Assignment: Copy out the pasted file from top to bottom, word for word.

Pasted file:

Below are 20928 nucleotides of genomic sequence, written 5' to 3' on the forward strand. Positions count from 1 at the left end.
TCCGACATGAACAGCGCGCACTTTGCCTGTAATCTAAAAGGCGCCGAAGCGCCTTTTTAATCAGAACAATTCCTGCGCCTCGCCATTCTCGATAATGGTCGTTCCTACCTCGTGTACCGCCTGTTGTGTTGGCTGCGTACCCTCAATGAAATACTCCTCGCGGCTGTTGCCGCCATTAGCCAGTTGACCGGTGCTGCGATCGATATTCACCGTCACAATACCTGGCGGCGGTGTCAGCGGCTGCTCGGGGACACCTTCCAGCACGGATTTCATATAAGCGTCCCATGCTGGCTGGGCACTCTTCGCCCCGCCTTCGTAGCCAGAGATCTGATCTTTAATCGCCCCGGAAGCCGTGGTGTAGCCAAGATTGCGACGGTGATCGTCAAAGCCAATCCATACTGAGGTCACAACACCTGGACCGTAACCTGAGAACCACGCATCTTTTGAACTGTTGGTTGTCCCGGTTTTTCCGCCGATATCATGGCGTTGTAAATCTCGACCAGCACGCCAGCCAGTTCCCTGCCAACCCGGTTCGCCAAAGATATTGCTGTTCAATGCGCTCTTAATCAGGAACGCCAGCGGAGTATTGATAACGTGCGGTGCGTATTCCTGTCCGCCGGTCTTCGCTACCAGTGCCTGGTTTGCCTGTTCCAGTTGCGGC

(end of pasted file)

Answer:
Below are 20928 nucleotides of genomic sequence, written 5' to 3' on the forward strand. Positions count from 1 at the left end.
TCCGACATGAACAGCGCGCACTTTGCCTGTAATCTAAAAGGCGCCGAAGCGCCTTTTTAATCAGAACAATTCCTGCGCCTCGCCATTCTCGATAATGGTCGTTCCTACCTCGTGTACCGCCTGTTGTGTTGGCTGCGTACCCTCAATGAAATACTCCTCGCGGCTGTTGCCGCCATTAGCCAGTTGACCGGTGCTGCGATCGATATTCACCGTCACAATACCTGGCGGCGGTGTCAGCGGCTGCTCGGGGACACCTTCCAGCACGGATTTCATATAAGCGTCCCATGCTGGCTGGGCACTCTTCGCCCCGCCTTCGTAGCCAGAGATCTGATCTTTAATCGCCCCGGAAGCCGTGGTGTAGCCAAGATTGCGACGGTGATCGTCAAAGCCAATCCATACTGAGGTCACAACACCTGGACCGTAACCTGAGAACCACGCATCTTTTGAACTGTTGGTTGTCCCGGTTTTTCCGCCGATATCATGGCGTTGTAAATCTCGACCAGCACGCCAGCCAGTTCCCTGCCAACCCGGTTCGCCAAAGATATTGCTGTTCAATGCGCTCTTAATCAGGAACGCCAGCGGAGTATTGATAACGTGCGGTGCGTATTCCTGTCCGCCGGTCTTCGCTACCAGTGCCTGGTTTGCCTGTTCCAGTTGCGGC